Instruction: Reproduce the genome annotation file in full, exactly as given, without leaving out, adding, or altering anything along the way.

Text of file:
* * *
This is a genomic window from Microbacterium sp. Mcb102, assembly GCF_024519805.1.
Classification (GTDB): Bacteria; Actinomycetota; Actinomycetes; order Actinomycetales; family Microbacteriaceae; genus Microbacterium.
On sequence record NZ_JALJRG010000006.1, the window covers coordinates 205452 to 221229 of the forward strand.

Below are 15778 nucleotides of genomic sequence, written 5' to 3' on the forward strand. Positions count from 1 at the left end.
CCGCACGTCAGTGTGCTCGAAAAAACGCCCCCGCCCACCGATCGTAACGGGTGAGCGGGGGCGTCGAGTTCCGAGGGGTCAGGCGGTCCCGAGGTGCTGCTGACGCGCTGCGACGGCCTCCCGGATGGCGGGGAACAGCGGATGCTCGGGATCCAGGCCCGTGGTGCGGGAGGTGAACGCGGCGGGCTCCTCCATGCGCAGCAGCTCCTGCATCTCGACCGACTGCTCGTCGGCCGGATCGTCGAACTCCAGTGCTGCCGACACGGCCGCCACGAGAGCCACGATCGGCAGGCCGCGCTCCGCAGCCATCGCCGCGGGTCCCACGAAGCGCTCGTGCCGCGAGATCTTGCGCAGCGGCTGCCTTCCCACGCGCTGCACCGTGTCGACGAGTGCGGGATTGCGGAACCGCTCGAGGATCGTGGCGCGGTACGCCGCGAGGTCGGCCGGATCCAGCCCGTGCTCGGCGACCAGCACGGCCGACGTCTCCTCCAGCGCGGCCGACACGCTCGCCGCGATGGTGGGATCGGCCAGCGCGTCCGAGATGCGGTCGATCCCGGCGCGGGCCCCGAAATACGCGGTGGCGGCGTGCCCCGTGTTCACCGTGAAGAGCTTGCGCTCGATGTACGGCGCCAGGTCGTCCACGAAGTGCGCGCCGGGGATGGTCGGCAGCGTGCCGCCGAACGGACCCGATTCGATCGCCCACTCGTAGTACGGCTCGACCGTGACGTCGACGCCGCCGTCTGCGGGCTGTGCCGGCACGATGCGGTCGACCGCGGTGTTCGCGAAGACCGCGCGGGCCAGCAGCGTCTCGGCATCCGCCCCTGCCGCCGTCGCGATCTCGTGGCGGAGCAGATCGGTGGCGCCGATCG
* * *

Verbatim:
This is a genomic window from Microbacterium sp. Mcb102, assembly GCF_024519805.1.
Classification (GTDB): Bacteria; Actinomycetota; Actinomycetes; order Actinomycetales; family Microbacteriaceae; genus Microbacterium.
On sequence record NZ_JALJRG010000006.1, the window covers coordinates 205452 to 221229 of the forward strand.

Below are 15778 nucleotides of genomic sequence, written 5' to 3' on the forward strand. Positions count from 1 at the left end.
CCGCACGTCAGTGTGCTCGAAAAAACGCCCCCGCCCACCGATCGTAACGGGTGAGCGGGGGCGTCGAGTTCCGAGGGGTCAGGCGGTCCCGAGGTGCTGCTGACGCGCTGCGACGGCCTCCCGGATGGCGGGGAACAGCGGATGCTCGGGATCCAGGCCCGTGGTGCGGGAGGTGAACGCGGCGGGCTCCTCCATGCGCAGCAGCTCCTGCATCTCGACCGACTGCTCGTCGGCCGGATCGTCGAACTCCAGTGCTGCCGACACGGCCGCCACGAGAGCCACGATCGGCAGGCCGCGCTCCGCAGCCATCGCCGCGGGTCCCACGAAGCGCTCGTGCCGCGAGATCTTGCGCAGCGGCTGCCTTCCCACGCGCTGCACCGTGTCGACGAGTGCGGGATTGCGGAACCGCTCGAGGATCGTGGCGCGGTACGCCGCGAGGTCGGCCGGATCCAGCCCGTGCTCGGCGACCAGCACGGCCGACGTCTCCTCCAGCGCGGCCGACACGCTCGCCGCGATGGTGGGATCGGCCAGCGCGTCCGAGATGCGGTCGATCCCGGCGCGGGCCCCGAAATACGCGGTGGCGGCGTGCCCCGTGTTCACCGTGAAGAGCTTGCGCTCGATGTACGGCGCCAGGTCGTCCACGAAGTGCGCGCCGGGGATGGTCGGCAGCGTGCCGCCGAACGGACCCGATTCGATCGCCCACTCGTAGTACGGCTCGACCGTGACGTCGACGCCGCCGTCTGCGGGCTGTGCCGGCACGATGCGGTCGACCGCGGTGTTCGCGAAGACCGCGCGGGCCAGCAGCGTCTCGGCATCCGCCCCTGCCGCCGTCGCGATCTCGTGGCGGAGCAGATCGGTGGCGCCGATCG